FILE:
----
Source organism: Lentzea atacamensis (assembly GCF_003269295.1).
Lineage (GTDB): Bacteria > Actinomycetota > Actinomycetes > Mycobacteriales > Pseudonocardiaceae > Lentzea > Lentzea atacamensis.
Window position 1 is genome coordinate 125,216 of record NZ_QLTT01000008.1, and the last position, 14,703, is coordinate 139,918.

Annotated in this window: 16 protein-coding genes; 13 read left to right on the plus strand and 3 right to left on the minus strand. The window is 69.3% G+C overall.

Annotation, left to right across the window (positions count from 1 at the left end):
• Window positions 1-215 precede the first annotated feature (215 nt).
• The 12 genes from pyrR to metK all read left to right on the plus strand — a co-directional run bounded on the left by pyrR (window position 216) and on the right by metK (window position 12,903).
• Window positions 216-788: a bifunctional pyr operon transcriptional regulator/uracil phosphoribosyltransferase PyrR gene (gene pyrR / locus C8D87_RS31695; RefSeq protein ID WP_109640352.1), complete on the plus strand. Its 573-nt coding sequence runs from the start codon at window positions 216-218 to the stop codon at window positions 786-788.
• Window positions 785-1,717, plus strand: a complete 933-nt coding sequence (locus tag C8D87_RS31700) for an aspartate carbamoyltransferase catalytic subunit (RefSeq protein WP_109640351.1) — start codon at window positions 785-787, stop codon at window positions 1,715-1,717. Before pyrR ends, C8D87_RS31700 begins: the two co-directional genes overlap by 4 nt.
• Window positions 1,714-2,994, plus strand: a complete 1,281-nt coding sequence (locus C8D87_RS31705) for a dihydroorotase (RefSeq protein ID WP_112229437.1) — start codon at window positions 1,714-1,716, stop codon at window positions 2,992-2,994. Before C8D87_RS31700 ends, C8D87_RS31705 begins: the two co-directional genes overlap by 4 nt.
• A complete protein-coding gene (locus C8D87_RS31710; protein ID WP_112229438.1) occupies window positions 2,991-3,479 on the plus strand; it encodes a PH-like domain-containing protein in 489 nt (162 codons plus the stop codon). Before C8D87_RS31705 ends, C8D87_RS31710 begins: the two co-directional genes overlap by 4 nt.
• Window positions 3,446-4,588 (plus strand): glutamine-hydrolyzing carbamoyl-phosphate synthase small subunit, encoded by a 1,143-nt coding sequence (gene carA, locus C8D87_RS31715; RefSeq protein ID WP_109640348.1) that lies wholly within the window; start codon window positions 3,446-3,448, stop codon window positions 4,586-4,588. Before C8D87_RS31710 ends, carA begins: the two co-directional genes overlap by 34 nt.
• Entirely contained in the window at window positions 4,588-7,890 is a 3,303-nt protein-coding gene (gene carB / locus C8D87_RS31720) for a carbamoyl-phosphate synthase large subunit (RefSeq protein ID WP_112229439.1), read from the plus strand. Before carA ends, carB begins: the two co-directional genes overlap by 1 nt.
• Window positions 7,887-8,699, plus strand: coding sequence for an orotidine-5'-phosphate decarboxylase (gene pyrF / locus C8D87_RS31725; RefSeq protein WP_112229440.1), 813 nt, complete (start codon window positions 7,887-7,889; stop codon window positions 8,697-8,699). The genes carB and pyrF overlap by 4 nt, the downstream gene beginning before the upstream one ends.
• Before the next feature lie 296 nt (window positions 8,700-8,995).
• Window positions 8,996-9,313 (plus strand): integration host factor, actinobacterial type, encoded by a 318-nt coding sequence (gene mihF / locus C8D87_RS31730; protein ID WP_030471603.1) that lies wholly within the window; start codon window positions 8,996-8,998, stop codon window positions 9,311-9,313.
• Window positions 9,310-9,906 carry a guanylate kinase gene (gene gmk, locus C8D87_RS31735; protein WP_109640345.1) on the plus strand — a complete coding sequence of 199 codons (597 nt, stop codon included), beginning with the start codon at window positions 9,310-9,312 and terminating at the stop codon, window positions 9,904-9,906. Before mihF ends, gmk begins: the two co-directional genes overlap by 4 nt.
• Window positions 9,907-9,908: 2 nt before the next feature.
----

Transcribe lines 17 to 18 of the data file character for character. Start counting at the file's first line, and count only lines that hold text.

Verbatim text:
• Window positions 9,310-9,906 carry a guanylate kinase gene (gene gmk, locus C8D87_RS31735; protein WP_109640345.1) on the plus strand — a complete coding sequence of 199 codons (597 nt, stop codon included), beginning with the start codon at window positions 9,310-9,312 and terminating at the stop codon, window positions 9,904-9,906. Before mihF ends, gmk begins: the two co-directional genes overlap by 4 nt.
• Window positions 9,907-9,908: 2 nt before the next feature.